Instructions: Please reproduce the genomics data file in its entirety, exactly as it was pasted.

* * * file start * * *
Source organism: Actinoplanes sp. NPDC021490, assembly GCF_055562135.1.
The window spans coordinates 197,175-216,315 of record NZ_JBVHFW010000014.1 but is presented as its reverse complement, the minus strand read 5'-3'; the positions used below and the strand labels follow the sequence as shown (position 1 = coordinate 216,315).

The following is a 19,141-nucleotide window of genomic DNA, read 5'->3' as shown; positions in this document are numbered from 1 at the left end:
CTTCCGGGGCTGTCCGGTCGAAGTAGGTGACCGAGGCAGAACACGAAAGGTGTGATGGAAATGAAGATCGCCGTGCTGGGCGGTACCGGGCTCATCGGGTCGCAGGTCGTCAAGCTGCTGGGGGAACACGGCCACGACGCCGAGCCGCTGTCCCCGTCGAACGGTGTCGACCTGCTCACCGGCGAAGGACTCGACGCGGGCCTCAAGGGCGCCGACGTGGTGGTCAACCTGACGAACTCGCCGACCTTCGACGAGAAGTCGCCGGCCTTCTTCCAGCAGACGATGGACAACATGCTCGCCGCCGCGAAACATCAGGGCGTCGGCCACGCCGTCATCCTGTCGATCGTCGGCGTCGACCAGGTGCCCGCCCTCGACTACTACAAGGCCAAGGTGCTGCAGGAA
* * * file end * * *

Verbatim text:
Source organism: Actinoplanes sp. NPDC021490, assembly GCF_055562135.1.
The window spans coordinates 197,175-216,315 of record NZ_JBVHFW010000014.1 but is presented as its reverse complement, the minus strand read 5'-3'; the positions used below and the strand labels follow the sequence as shown (position 1 = coordinate 216,315).

The following is a 19,141-nucleotide window of genomic DNA, read 5'->3' as shown; positions in this document are numbered from 1 at the left end:
CTTCCGGGGCTGTCCGGTCGAAGTAGGTGACCGAGGCAGAACACGAAAGGTGTGATGGAAATGAAGATCGCCGTGCTGGGCGGTACCGGGCTCATCGGGTCGCAGGTCGTCAAGCTGCTGGGGGAACACGGCCACGACGCCGAGCCGCTGTCCCCGTCGAACGGTGTCGACCTGCTCACCGGCGAAGGACTCGACGCGGGCCTCAAGGGCGCCGACGTGGTGGTCAACCTGACGAACTCGCCGACCTTCGACGAGAAGTCGCCGGCCTTCTTCCAGCAGACGATGGACAACATGCTCGCCGCCGCGAAACATCAGGGCGTCGGCCACGCCGTCATCCTGTCGATCGTCGGCGTCGACCAGGTGCCCGCCCTCGACTACTACAAGGCCAAGGTGCTGCAGGAA